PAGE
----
The Daytona 500 is called the Super Bowl of stock car racing, and yes, it is NASCAR's foremost event. But there's one thing wrong with the Super Bowl analogy. It's backward.
The Daytona 500 is the first Winston Cup race of the season, not the last. Unlike the Super Bowl, it decides nothing, other than identifying the points leader entering the second race of the season, at Rockingham.
There's a major schedule realignment coming in 2004. With that in mind, Bill France Jr. should use the opportunity to make NASCAR's biggest race an even more significant event. Make it the season finale, not the season opener.
Don't talk about tradition. The Daytona 500 hasn't always been the first points race on the schedule. For instance, it was Grand National Race No. 8 in the 1964 season. As late as 1981, the road course at Riverside was the site of the season opener.
With the Daytona 500 as the season's final race, the excitement would be multiplied. Feel the anticipation as the Winston Cup title hinges on the closing laps. Picture a 30-car freight train hurtling around Daytona's high banks at nearly 200 mph. Imagine drivers, wondering whether the inevitable big wreck will swallow them, in an all-out sprint to the checkered flag with the championship on the line.
Now contrast that image to the 2002 season finale at Homestead, a snoozer of a race if there ever was one. Don't get me wrong. There's nothing wrong with Homestead, but it's not a site suitable for deciding the championship. My guess is that alligators and water moccasins outnumber race fans in the Homestead area, which is south of Miami.
Tony Stewart was confident last season when he took the points lead to Homestead, a 1.5-mile track that is nearly flat and not conducive to passing or exciting racing. Needing a midpack finish to secure the title, he knew that nothing out of the ordinary was likely to happen. But at Daytona, with plenty of room to race and speeds that require restrictor plates, all hell can break loose at any moment.
As the first race of the 2002 season, how important was the Daytona 500 in determining the Winston Cup championship? Not at all. Stewart, in fact, was the first driver out of the race. He spent the rest of the season making up for his 43rd-place finish in the opener. The Daytona 500 winner, Ward Burton, dropped like a rock to a 25th-place points finish.
Jeff Gordon, who won his fourth championship in 2001, finished 30th in the 500. Michael Waltrip, who won the race, finished 24th in points. There are many more examples.
The Winston Cup season still can begin with Speedweeks at Daytona, but let's do it with the Budweiser Shootout followed a week later by the Pepsi 400. The Shootout gets the party started. It's a tease of what's to come. And moving the Pepsi 400 from early July, when the heat can be oppressive, to more comfortable February would be a favor to the fans.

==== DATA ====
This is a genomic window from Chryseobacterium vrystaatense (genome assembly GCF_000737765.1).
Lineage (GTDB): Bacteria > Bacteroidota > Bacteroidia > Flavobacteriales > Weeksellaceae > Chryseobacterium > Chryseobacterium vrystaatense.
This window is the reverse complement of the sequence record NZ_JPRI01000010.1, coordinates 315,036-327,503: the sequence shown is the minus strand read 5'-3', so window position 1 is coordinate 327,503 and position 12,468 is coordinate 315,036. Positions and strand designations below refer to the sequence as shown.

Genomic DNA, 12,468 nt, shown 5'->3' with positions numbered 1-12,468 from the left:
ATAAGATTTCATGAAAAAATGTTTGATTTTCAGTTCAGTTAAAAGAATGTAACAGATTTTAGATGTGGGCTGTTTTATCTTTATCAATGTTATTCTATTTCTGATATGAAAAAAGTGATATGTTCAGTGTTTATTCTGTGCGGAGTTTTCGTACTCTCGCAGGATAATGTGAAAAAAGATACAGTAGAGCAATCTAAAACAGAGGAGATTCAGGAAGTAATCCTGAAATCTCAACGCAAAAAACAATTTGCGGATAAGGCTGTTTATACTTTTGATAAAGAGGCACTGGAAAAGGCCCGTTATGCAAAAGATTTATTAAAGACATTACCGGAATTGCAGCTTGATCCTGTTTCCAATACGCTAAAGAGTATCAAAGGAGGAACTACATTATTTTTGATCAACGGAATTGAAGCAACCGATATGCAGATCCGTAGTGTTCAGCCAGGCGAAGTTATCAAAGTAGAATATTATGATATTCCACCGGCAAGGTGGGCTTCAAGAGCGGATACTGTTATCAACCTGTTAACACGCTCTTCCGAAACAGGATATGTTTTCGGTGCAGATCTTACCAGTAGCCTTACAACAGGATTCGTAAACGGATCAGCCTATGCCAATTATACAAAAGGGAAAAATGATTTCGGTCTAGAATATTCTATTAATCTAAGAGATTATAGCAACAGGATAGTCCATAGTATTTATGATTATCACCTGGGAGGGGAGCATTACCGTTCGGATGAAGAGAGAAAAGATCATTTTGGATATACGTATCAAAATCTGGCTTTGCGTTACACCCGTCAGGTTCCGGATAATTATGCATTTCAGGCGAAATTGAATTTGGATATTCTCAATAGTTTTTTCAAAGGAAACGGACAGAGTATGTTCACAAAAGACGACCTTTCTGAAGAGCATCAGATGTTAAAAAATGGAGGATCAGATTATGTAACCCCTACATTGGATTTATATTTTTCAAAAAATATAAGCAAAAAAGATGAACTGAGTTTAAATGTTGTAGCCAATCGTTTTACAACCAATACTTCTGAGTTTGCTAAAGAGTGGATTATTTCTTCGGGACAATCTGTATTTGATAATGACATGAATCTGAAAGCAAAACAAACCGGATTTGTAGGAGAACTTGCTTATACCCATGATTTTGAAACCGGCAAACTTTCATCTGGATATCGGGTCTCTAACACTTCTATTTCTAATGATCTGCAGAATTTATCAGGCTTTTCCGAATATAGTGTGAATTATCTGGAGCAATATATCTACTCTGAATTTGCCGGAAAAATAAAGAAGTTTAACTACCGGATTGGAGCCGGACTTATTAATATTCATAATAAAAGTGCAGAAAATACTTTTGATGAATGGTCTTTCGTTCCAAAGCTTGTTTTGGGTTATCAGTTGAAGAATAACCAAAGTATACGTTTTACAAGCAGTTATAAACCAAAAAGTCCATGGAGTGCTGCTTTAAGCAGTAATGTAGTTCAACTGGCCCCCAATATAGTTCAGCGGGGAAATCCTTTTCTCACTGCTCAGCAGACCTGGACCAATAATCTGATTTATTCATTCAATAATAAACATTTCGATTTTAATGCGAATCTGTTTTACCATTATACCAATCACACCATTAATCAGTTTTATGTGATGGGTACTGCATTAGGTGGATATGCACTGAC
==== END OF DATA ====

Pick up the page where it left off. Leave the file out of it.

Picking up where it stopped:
There still would be plenty of incentive for a team to excel in the season opener. Racing at Daytona always is memorable. In addition, teams could use the 400 to gather information that would benefit them in the other restrictor-plate races.
The July date would be better suited to a northern city, such as Chicago, which could give the race more fanfare by linking it with July 4 celebrations. Even Atlanta, under the lights, during that weekend would be tolerable, and its officials would jump at the chance because of iffy weather for the track's current dates in early March and late October.
The July date also would work in Seattle. Winston Cup racing hasn't reached into the Northwest, and it is a natural target for expansion. Furthermore, there's no need to race in Florida in the middle of summer. We don't go to Phoenix or Las Vegas in August, do we?
If the season started at Daytona with the Pepsi 400, Homestead could be the second race of the season. That would allow snowbirds and Southeastern race fans to spend three weeks in Florida, migrating from one track to the other. There's no need to race at Rockingham in February, when snow can threaten a race.
Don't overlook spring training. Keeping the racing in Florida might attract some baseball fans who travel to watch their teams train.
Mr. France, before kicking your "Realignment 2004" plan into high gear, give it some thought. It's time to reconstruct the calendar, and that reconstruction should begin in your own back yard.
If the Daytona 500 is the Super Bowl of stock car racing, let's move it to its proper place: season's end.
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